Super car

Megawatt charging: the future of electric truck and bus power


The commercial vehicle industry faces increasing pressure to clean up its footprint. This sector transports more people and goods on a daily basis than passenger cars, and its environmental impact is significant. According to the International Energy Agency (IEA), heavy- and medium-duty trucks produced 1.8 GT of CO2 in 2020. Over the past few years, however, the sector has seen growing interest in battery electric vehicles (EVs).

IEA figures show that global registrations of electric buses increased 40% year-on-year in 2021, even though the overall bus market remained flat. At the same time, global sales of electric medium- and heavy-duty trucks more than doubled, also against the backdrop of a stagnant total market. Despite this growth, market penetration of electric commercial vehicles remains low. In 2021, electric buses accounted for just 4% of the total bus fleet, while electric heavy trucks made up a mere 0.1% of the heavy-duty fleet. Further growth will hinge on many factors, including charging infrastructure.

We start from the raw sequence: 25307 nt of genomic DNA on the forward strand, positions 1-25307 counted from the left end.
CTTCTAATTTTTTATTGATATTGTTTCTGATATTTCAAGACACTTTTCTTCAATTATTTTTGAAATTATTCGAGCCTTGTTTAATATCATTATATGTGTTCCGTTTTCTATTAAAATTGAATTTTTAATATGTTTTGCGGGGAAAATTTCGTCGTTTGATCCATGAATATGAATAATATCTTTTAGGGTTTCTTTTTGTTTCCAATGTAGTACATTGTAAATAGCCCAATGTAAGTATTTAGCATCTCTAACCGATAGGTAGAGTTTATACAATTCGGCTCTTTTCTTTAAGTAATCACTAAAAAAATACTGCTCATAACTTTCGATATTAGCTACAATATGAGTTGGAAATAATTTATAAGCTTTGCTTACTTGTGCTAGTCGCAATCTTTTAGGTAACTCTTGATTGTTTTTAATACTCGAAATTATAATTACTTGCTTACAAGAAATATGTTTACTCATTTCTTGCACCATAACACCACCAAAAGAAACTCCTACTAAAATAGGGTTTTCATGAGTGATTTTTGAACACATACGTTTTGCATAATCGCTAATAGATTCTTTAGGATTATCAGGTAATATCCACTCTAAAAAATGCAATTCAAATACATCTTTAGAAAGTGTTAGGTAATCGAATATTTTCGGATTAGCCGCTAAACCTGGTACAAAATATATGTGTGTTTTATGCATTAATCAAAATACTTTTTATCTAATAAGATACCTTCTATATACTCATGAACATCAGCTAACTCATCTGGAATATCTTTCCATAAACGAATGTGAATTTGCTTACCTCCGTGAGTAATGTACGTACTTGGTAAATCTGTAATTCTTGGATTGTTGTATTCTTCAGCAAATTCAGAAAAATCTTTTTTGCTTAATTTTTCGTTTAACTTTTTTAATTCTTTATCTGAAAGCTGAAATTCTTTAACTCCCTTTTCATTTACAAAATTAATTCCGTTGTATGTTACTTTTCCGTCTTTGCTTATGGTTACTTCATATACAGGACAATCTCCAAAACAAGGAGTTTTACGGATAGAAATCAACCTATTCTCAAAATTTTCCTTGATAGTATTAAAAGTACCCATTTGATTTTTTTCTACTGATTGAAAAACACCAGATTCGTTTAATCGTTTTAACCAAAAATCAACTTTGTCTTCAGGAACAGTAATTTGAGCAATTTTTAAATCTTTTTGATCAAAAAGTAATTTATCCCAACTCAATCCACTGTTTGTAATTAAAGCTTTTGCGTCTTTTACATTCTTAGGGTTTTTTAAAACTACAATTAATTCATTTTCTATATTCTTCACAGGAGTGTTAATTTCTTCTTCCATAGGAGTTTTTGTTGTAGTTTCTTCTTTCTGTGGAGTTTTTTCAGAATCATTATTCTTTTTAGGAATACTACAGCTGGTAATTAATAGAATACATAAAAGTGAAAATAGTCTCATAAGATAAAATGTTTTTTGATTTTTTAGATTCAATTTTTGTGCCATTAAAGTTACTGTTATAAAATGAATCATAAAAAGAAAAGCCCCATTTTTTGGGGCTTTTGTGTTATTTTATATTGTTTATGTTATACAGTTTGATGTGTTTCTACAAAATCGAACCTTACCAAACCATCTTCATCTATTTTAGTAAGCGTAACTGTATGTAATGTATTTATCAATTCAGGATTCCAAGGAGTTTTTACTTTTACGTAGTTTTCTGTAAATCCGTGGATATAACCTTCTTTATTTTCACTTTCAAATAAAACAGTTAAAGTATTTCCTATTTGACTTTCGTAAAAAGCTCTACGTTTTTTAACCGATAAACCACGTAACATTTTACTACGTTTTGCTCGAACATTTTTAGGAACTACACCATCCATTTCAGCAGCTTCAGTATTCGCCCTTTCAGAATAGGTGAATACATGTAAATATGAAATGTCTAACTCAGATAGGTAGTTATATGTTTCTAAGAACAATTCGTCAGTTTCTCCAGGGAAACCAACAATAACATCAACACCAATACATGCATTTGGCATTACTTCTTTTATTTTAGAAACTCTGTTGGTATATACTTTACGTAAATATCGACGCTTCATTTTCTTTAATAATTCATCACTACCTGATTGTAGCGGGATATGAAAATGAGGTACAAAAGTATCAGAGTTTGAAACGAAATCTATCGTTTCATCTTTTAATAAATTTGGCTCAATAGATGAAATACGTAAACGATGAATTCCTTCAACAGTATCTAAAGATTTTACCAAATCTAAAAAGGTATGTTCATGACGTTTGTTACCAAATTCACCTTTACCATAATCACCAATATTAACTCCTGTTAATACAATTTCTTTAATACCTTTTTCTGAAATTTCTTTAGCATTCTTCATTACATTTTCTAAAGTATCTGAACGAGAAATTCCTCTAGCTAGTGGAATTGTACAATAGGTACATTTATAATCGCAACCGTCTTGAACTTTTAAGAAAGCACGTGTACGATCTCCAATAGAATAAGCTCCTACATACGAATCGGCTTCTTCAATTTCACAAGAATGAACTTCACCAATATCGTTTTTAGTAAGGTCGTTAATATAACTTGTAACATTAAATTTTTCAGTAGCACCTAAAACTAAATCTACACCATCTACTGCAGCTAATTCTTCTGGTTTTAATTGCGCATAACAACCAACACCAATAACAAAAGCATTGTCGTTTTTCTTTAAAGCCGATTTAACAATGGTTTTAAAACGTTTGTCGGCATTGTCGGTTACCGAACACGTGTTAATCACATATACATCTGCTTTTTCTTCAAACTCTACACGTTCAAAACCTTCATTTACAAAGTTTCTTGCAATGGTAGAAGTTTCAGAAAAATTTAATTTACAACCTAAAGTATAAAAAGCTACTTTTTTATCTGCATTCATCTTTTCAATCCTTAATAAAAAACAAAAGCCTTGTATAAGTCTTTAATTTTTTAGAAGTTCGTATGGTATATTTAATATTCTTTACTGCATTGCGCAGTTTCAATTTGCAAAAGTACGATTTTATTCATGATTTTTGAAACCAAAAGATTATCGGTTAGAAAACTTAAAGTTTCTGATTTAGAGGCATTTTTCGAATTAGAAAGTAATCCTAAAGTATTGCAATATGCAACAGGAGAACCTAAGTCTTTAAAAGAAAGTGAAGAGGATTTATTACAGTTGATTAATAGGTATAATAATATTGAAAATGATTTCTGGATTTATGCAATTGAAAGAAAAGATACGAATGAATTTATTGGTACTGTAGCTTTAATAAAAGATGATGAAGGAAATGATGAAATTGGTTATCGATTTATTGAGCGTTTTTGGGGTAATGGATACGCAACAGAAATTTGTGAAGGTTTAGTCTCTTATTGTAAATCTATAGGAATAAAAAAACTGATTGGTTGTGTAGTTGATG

So far, the bulk of heavy vehicle charging for this segment has taken place overnight at depots, but that alone won’t facilitate an electric transport ecosystem. In its ‘Global EV Outlook 2022: Trends in electric heavy-duty vehicles’, the IEA notes that “very fast charging on highways will be needed to provide flexibility and autonomy for regional and long-haul electric trucks.” What does that charging look like, and who will provide it? 



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